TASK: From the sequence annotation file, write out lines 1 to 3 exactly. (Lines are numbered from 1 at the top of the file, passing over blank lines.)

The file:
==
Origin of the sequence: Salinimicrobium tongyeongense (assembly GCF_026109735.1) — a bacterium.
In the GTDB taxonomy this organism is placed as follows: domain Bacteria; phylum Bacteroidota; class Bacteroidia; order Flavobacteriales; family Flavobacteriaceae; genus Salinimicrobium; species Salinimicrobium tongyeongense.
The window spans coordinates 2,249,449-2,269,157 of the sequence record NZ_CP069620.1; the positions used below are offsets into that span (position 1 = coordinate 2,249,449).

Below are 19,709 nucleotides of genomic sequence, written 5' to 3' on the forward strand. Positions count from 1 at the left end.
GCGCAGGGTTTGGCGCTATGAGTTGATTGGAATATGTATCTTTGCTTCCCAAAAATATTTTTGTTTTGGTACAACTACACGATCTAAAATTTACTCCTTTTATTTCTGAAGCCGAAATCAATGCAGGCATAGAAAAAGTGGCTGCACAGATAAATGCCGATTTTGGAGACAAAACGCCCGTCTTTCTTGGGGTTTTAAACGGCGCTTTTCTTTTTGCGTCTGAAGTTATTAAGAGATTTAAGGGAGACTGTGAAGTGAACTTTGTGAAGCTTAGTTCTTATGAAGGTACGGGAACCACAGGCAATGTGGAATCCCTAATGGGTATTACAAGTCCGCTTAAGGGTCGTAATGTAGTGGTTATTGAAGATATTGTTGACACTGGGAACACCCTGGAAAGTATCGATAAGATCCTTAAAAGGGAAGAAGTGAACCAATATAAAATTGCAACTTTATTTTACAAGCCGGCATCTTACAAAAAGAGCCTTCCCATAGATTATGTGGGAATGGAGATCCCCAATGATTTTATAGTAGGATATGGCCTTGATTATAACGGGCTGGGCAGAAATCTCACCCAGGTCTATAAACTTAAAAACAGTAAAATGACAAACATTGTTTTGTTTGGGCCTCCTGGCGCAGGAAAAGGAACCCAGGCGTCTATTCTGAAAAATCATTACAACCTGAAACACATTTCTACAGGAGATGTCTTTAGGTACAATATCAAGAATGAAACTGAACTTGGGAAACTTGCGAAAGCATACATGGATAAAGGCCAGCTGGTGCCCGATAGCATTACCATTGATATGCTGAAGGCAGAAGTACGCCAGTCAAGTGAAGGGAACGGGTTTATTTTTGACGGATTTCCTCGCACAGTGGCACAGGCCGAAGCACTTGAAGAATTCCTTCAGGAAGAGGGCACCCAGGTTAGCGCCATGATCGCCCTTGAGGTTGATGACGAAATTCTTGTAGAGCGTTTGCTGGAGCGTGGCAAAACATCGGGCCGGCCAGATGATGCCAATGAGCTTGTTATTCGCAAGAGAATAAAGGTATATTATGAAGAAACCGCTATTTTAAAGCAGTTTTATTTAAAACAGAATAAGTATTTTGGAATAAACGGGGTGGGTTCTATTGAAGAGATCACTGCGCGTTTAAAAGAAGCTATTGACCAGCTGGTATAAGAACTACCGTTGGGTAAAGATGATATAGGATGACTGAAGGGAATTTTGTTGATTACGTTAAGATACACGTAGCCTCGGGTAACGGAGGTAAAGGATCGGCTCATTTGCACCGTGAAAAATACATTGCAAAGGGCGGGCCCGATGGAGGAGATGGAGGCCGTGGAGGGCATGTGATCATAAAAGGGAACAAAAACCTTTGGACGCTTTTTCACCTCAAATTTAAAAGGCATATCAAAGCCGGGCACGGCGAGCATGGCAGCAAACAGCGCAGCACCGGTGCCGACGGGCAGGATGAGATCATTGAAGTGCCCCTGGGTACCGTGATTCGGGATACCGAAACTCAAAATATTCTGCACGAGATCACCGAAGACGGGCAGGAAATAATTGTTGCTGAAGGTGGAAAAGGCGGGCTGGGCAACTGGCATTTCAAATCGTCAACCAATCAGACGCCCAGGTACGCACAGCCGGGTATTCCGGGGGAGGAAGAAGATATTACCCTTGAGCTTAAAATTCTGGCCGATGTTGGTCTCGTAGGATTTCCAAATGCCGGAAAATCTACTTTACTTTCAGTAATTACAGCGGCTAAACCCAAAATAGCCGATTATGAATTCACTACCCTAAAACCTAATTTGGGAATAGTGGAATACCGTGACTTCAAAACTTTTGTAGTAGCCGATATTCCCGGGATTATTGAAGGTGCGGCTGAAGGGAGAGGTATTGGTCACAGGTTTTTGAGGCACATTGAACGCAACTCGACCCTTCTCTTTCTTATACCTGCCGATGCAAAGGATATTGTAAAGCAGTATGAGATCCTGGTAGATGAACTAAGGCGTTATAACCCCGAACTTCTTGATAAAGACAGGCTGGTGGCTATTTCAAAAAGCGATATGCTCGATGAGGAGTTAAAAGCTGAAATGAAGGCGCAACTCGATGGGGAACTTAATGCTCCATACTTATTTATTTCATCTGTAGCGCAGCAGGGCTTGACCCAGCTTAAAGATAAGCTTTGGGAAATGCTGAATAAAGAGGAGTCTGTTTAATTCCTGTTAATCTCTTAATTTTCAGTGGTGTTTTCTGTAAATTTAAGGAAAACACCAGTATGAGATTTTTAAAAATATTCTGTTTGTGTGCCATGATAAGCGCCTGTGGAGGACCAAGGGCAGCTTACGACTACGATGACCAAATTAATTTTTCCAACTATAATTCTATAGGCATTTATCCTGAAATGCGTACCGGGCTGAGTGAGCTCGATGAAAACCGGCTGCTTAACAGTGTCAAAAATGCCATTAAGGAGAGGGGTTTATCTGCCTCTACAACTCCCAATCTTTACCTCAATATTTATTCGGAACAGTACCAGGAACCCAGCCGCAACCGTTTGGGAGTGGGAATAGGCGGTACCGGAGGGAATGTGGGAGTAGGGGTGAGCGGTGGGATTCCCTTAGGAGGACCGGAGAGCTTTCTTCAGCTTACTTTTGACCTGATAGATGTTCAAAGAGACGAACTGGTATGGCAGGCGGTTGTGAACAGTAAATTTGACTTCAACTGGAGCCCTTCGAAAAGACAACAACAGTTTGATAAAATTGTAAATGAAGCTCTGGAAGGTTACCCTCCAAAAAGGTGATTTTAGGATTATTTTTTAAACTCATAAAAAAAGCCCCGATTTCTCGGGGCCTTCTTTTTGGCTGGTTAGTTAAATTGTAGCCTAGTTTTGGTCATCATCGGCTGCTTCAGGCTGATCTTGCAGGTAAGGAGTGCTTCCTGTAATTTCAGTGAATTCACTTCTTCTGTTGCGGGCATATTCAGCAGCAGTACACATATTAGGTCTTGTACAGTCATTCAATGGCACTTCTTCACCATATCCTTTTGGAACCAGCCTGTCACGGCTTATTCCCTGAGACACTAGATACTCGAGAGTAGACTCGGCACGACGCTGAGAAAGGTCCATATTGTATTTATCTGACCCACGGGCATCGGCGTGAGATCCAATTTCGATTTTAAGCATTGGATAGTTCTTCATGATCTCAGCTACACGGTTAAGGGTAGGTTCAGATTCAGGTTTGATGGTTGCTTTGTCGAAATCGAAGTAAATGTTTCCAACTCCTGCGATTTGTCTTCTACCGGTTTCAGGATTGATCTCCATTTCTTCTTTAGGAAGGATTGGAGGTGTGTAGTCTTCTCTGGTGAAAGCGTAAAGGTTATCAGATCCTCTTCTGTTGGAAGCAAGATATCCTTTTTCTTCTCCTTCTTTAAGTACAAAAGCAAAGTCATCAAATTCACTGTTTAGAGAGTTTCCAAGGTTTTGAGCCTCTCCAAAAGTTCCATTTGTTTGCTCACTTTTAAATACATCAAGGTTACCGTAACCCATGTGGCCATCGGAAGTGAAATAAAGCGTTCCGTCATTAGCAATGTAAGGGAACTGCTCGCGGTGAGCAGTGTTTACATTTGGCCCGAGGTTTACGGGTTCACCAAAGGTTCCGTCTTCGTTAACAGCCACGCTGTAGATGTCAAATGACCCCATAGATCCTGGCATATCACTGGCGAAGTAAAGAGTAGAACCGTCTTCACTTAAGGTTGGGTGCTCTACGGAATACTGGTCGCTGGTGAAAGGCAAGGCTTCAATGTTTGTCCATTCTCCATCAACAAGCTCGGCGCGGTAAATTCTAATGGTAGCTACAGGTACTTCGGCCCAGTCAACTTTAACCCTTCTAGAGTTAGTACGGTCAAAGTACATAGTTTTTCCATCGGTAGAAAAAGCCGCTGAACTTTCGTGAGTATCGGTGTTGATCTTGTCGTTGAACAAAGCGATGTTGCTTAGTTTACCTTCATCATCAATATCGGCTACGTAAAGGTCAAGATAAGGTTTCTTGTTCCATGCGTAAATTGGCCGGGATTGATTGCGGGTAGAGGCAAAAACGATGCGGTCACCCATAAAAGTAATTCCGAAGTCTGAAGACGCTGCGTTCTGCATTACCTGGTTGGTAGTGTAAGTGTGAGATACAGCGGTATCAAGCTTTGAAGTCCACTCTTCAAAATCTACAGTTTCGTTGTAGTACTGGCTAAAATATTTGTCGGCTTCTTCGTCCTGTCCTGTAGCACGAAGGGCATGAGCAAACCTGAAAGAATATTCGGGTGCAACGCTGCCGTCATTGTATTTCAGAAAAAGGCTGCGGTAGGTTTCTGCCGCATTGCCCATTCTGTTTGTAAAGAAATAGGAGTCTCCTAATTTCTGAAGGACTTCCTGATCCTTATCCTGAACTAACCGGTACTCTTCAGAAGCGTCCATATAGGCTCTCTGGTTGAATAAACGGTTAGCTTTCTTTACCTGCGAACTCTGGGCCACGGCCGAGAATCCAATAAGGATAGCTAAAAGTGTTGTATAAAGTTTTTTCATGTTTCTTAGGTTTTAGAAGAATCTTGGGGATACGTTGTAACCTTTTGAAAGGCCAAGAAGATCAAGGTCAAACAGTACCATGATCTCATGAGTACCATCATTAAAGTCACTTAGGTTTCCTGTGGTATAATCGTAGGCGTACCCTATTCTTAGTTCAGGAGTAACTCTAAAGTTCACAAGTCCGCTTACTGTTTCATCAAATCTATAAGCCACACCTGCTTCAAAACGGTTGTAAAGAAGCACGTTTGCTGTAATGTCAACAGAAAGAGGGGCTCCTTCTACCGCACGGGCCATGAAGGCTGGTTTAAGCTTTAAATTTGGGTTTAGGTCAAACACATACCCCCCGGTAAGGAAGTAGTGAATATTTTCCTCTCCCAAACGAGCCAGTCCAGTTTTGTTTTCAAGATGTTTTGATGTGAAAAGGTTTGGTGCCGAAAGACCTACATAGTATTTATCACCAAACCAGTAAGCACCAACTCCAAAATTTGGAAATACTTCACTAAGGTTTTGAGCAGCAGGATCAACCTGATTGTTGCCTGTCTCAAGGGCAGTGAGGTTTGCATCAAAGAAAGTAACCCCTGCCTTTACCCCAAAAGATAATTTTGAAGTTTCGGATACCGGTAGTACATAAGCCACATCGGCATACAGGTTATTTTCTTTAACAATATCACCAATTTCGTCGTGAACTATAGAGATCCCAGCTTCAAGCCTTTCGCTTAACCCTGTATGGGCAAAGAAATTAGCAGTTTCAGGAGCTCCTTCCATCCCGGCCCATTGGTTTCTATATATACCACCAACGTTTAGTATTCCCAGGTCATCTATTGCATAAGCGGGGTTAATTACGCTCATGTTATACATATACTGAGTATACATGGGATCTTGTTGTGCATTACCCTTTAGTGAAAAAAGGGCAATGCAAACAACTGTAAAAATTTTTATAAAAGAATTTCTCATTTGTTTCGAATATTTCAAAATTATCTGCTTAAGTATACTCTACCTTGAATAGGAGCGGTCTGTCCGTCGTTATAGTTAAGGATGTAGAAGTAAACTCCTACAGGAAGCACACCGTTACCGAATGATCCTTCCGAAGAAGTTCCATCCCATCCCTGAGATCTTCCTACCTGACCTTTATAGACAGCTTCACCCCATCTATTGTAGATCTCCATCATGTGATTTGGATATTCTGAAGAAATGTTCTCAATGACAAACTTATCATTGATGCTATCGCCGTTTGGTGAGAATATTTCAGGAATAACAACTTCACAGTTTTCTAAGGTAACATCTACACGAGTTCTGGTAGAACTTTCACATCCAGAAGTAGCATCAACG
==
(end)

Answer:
Origin of the sequence: Salinimicrobium tongyeongense (assembly GCF_026109735.1) — a bacterium.
In the GTDB taxonomy this organism is placed as follows: domain Bacteria; phylum Bacteroidota; class Bacteroidia; order Flavobacteriales; family Flavobacteriaceae; genus Salinimicrobium; species Salinimicrobium tongyeongense.
The window spans coordinates 2,249,449-2,269,157 of the sequence record NZ_CP069620.1; the positions used below are offsets into that span (position 1 = coordinate 2,249,449).